It is of a piece with the rest of the story that the portrait of George Rogers Clark which his son described as “a Masterpiece” was painted long after the events that made him famous, when he was in the throes of his final illness, embittered and forgotten. Read more >>
Common Sense was a bestseller and turned the tide of public feeling toward independence, but for its author fame was followed by ingratitude.
The whole history of America affords examples of men who fitted precisely the needs of a particular moment, only to be cast aside, forgotten or traduced when the tide of events they created or manipulated waned and time passed them by. Read more >>
To read Thomas Jones’s acerb History of New York during the Revolutionary War is to behold the outward man of the portrait—prim, carping, easily outraged, a nob who looks as though he had sniffed something odious. Read more >>
The British Prime Minister for most of the Revolution was fiercely loyal to King George, but had no stomach for war.
Given the necessities of the times, the prevailing mood of the country, and the configuration of political power in Great Britain, the selection of Frederick, Lord North, as prime minister to His Majesty George in was no surprise. Read more >>
When British dragoons captured this brilliant and ambitious general, it put an end to his ambition to replace Washington as commander-in-chief.
One acquaintance nicknamed him Naso, for the long beak that dominated his dark, pinched face. Mohawk warriors, with whom he lived during the French and Indian War, called him Ounewaterika, or “Boiling Water”—a name that only partially suggested his disposition. Read more >>

The British commander-in-chief at the beginning of the Revolution was popular and conscientious, but events were beyond his control.

On October 10, 1775, Lieutenant General Thomas Gage took his last salute as commander in chief of His Majesty’s forces in North America and the next day sailed for England aboard the transport Pallas . Read more >>

Warren took the lead in creating the Massachusetts Provincial Congress. Refusing to leave Boston like the other radical leaders, he died in the fighting on Breed's Hill in 1775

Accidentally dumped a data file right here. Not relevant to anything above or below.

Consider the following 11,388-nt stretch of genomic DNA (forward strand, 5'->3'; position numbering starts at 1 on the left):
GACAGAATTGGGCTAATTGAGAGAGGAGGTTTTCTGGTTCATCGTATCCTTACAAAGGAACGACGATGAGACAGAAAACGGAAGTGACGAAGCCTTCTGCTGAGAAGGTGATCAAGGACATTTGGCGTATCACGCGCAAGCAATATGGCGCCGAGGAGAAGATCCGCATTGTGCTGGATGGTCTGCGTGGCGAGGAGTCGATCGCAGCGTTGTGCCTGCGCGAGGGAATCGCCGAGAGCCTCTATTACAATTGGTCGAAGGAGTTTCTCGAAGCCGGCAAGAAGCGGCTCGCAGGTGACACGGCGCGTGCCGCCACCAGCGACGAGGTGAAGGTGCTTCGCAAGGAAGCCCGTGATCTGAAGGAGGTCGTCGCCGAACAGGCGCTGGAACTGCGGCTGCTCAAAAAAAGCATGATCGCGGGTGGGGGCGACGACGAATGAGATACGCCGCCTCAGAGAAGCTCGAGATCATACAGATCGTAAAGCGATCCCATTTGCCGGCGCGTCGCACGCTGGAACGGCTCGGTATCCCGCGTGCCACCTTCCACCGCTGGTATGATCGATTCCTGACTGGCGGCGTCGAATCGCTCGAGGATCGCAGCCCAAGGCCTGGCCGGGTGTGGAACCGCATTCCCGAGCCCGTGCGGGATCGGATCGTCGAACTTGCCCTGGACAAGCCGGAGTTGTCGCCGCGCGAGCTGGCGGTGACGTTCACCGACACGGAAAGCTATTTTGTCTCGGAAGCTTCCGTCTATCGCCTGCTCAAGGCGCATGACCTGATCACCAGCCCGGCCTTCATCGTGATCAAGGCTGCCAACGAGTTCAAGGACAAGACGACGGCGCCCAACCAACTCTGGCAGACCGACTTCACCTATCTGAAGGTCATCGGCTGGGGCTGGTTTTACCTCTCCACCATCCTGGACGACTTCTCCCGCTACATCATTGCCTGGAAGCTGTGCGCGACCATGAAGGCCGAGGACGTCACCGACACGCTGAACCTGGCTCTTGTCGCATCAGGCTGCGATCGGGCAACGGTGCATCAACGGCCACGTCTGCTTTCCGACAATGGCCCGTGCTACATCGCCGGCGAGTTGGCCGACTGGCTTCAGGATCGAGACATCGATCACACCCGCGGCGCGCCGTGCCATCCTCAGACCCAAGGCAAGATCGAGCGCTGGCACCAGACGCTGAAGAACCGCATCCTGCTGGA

Personal charm and affability are traits not commonly issociated with revolutionaries, and rarely has an agent of social upheaval been held in such universal esteem by his contemporaries as was Dr. Joseph Warren. He seems to have been a man nearly everyone liked, and his qualities come down to us in those dignified adjectives of the eighteenth century—gentle, noble, generous. So it is difficult to know if it was because of these characteristics or in spite of them that he was one of a handful of provincials most feared by British officialdom. Read more >>
Overcoming painful ailments, Greene emerged from the Revolution with a military reputation second only to that of George Washington.
The American who emerged from the Revolution with a military reputation second only to that of George Washington was a Quaker with a physical affliction that had caused him to be rejected as an officer by the men in his militia company. Read more >>

In which John Jones, né Paul, invades both England and Scotland, despoils a countess, and defeats a British sloop—all in less than forty-eight hours

Skillful money-juggling by America’s first financier aided the new nation but led Morris himself to utter ruin

Stickler for a point of honor, the General marched to defeat and helped to lose a war

Not long alter the distressing events—from a British standpoint—at Concord and Lexington, and while heavy reinforcements were pouring into Boston to aid the beleaguered General Gage, one ship was observed to have brought an indeed notable cargo. Read more >>